Yesterday, we cleaned out, scrubbed down and shampooed the interior of Dowlan's 00 Xterra so that we could drive it to my parents' house today. Dad's going to fix up a few of the most annoying problems so that we can sell it while it's still worth something.
The air-conditioner hasn't worked in a couple of years. I know that sounds wimpy, but we've had record heats all summer. Other things have started to go wrong--sensors and water pumps. The final straw is that the max speed is now 52 miles an hour--anything faster, and it shakes and sputters uncontrollably. At about 10 years old and nearing 140k miles, it just has that feeling of 'Everything is about to go very wrong, and expensively so.'
So we set off on our 200+ mile trip, never topping 52 miles an hour. We're only gone for a night and had packed pretty minimally. Combined with the thorough scrubbing from the day before. this meant we had no toys in a car with three children for close to six hours.
Realizing that this was about to be the case, but having no time to pack, I grabbed Little House In The Big Woods. Once we got settled in on the road, I began to read to the girls the story I loved so much as a child, of Laura, Mary, Carrie, Ma and Pa living in a log cabin in the Wisconsin woods.
The girls were fascinated and Charlie went along with it, for the most part. When they got snuggled up in bed tonight, they asked to hear 'one more chapter of the big book'.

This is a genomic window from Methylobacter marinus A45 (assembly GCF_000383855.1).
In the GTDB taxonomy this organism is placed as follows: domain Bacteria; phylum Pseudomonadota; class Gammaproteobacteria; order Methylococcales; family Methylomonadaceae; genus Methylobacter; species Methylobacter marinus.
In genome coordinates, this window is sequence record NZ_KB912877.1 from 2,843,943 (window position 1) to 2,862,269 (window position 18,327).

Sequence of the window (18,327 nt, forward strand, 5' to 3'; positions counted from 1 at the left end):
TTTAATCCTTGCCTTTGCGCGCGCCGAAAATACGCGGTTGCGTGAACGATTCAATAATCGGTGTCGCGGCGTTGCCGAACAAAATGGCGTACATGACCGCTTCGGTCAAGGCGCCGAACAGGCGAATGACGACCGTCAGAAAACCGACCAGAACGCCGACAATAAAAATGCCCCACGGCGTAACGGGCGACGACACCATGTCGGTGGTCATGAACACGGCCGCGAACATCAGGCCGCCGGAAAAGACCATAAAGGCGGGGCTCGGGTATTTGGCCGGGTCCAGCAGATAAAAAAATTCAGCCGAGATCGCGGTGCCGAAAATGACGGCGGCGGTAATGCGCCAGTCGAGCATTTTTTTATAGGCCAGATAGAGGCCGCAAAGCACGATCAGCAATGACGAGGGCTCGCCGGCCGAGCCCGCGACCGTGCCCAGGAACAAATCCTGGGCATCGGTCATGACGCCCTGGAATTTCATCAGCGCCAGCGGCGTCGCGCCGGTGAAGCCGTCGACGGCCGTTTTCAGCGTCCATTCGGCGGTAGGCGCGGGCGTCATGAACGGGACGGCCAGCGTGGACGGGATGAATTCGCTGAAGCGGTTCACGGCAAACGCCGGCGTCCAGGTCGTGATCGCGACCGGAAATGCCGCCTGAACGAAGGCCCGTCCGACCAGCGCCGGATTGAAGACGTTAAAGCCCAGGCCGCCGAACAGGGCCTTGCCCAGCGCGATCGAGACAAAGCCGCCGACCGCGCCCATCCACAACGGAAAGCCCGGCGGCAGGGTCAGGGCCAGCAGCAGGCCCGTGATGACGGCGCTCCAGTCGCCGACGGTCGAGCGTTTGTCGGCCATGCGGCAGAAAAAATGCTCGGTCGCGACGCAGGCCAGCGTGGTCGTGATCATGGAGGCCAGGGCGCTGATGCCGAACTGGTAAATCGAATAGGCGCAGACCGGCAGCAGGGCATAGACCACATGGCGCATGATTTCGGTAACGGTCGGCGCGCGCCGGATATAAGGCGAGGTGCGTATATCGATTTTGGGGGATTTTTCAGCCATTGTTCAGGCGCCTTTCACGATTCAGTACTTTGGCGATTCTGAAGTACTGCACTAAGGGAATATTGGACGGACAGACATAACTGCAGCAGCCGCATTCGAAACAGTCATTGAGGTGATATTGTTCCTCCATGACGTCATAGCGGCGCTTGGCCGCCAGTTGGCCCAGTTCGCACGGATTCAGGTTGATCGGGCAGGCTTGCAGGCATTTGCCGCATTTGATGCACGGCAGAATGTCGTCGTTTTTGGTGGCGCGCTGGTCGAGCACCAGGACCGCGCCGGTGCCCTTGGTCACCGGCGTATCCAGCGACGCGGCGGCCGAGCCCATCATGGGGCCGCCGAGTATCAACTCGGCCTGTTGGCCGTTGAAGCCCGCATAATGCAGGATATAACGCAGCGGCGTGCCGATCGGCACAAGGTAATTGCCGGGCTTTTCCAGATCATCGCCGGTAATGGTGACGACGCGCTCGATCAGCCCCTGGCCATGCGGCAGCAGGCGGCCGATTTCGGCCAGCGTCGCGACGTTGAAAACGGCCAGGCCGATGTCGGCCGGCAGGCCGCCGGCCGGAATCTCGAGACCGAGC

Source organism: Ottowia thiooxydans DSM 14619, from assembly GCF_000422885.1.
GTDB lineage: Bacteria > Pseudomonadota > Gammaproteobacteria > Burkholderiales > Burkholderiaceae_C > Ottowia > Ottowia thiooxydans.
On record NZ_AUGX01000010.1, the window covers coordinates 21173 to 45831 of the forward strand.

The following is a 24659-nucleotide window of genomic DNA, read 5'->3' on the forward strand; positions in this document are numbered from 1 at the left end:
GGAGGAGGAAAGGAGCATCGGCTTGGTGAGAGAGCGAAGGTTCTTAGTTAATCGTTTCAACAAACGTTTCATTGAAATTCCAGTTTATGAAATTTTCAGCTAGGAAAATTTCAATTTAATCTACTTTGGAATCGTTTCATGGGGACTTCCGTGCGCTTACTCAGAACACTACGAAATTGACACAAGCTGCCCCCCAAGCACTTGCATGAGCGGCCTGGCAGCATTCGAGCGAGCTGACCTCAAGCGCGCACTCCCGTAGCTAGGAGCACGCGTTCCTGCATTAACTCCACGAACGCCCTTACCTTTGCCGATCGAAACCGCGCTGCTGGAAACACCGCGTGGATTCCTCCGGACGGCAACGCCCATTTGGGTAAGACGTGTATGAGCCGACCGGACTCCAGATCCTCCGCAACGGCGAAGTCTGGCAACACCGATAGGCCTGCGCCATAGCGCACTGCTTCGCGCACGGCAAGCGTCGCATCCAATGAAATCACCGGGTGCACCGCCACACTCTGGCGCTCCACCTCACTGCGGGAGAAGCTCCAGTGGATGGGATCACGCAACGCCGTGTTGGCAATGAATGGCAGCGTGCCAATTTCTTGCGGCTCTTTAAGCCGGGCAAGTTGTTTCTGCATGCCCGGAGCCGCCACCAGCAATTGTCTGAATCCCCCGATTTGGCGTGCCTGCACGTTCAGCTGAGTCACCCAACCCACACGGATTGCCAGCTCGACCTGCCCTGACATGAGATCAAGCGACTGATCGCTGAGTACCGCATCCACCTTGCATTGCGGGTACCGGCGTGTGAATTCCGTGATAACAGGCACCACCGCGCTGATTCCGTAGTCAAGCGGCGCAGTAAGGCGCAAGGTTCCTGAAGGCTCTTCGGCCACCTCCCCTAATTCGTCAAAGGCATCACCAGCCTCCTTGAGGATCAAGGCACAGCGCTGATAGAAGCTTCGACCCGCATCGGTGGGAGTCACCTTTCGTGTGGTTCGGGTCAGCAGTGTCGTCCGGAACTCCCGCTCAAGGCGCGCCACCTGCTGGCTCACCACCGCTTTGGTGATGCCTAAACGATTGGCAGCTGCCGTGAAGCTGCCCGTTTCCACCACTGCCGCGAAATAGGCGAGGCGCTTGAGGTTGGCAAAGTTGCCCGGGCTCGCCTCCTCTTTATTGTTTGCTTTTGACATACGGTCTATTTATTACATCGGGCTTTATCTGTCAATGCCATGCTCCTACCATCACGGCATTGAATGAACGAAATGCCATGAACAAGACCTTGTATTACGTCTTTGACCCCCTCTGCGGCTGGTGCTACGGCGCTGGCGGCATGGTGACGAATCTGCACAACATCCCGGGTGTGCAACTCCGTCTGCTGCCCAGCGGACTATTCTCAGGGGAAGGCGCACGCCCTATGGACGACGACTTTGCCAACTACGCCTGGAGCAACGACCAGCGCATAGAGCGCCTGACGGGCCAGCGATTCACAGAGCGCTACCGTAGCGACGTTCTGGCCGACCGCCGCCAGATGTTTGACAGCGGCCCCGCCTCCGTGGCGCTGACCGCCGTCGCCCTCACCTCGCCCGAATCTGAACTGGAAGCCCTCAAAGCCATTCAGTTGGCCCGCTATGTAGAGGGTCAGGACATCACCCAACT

My grandmother on my dad's side wasn't the grandmotherly type, and one of the few things I remember fondly of her was receiving the complete Little House series for Christmas when I had just turned ten. I was mostly through the series before we went back to school and remember sobbing when I finished the last one because I was out of books. I read them over and over again, at least a dozen times and probably closer to two. I remember marking each page where Pa sang a song and going back through, making up my own tunes for each one and sometimes shocked later to hear the song and realize that it was not written the way I sang it in my head.
It was so exciting to revisit this world, and to sneak back glances of the girls, riveted by the idea of living in that house with that much snow and that much work. I had forgotten how vivid her language is and found myself thinking what life would have been like not as Laura this time, but as Ma. That many kids, that much work, that alone in the world--amazing, that prairie woman.